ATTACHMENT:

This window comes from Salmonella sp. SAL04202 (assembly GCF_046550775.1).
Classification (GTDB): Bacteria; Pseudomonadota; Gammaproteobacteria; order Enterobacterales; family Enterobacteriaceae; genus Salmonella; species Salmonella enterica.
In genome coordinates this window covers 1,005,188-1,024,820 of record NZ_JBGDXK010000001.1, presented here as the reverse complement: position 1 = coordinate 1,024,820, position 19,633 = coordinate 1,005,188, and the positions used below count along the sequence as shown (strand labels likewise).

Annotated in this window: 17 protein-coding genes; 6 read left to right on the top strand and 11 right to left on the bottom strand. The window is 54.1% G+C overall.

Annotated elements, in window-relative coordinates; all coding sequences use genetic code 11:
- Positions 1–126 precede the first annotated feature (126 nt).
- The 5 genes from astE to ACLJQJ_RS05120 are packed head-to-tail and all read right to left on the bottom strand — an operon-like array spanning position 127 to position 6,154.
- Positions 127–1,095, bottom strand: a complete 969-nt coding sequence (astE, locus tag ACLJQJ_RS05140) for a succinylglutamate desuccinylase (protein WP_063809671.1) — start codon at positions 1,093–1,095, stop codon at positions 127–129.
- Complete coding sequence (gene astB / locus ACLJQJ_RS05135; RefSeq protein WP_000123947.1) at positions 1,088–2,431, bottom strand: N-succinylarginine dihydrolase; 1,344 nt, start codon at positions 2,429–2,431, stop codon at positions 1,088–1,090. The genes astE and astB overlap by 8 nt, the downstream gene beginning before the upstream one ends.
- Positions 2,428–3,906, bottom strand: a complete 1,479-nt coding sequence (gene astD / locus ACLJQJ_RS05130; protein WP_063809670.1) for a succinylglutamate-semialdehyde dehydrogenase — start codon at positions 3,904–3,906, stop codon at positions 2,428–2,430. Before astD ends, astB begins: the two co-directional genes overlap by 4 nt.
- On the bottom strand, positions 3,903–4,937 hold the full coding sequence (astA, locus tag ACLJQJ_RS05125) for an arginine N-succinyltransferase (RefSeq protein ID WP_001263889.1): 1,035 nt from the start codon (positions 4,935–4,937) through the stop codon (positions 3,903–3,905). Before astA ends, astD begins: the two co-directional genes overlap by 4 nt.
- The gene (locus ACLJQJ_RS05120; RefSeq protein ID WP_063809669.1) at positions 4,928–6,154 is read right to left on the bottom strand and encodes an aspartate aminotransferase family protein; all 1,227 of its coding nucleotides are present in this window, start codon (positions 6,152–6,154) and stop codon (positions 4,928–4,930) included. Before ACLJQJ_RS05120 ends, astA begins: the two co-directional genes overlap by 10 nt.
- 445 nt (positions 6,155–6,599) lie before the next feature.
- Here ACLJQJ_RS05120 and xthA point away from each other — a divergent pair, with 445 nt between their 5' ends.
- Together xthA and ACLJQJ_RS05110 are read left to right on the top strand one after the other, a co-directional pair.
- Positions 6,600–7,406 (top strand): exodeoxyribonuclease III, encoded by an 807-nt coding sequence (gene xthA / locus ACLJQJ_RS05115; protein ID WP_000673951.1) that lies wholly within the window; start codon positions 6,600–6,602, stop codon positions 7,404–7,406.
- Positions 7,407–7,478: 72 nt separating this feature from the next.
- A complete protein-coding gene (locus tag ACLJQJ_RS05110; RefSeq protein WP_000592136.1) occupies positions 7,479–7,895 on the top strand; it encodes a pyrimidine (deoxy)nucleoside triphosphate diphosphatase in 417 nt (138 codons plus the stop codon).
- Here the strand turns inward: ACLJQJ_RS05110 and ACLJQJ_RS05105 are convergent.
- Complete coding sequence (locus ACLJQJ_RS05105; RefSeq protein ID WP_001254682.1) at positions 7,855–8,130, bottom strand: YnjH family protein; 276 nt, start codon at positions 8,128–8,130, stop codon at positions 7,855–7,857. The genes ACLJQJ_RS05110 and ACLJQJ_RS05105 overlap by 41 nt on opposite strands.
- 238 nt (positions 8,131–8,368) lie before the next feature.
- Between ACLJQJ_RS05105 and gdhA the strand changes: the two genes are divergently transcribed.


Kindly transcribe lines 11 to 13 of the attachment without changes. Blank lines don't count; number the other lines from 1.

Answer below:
- On the bottom strand, positions 3,903–4,937 hold the full coding sequence (astA, locus tag ACLJQJ_RS05125) for an arginine N-succinyltransferase (RefSeq protein ID WP_001263889.1): 1,035 nt from the start codon (positions 4,935–4,937) through the stop codon (positions 3,903–3,905). Before astA ends, astD begins: the two co-directional genes overlap by 4 nt.
- The gene (locus ACLJQJ_RS05120; RefSeq protein ID WP_063809669.1) at positions 4,928–6,154 is read right to left on the bottom strand and encodes an aspartate aminotransferase family protein; all 1,227 of its coding nucleotides are present in this window, start codon (positions 6,152–6,154) and stop codon (positions 4,928–4,930) included. Before ACLJQJ_RS05120 ends, astA begins: the two co-directional genes overlap by 10 nt.
- 445 nt (positions 6,155–6,599) lie before the next feature.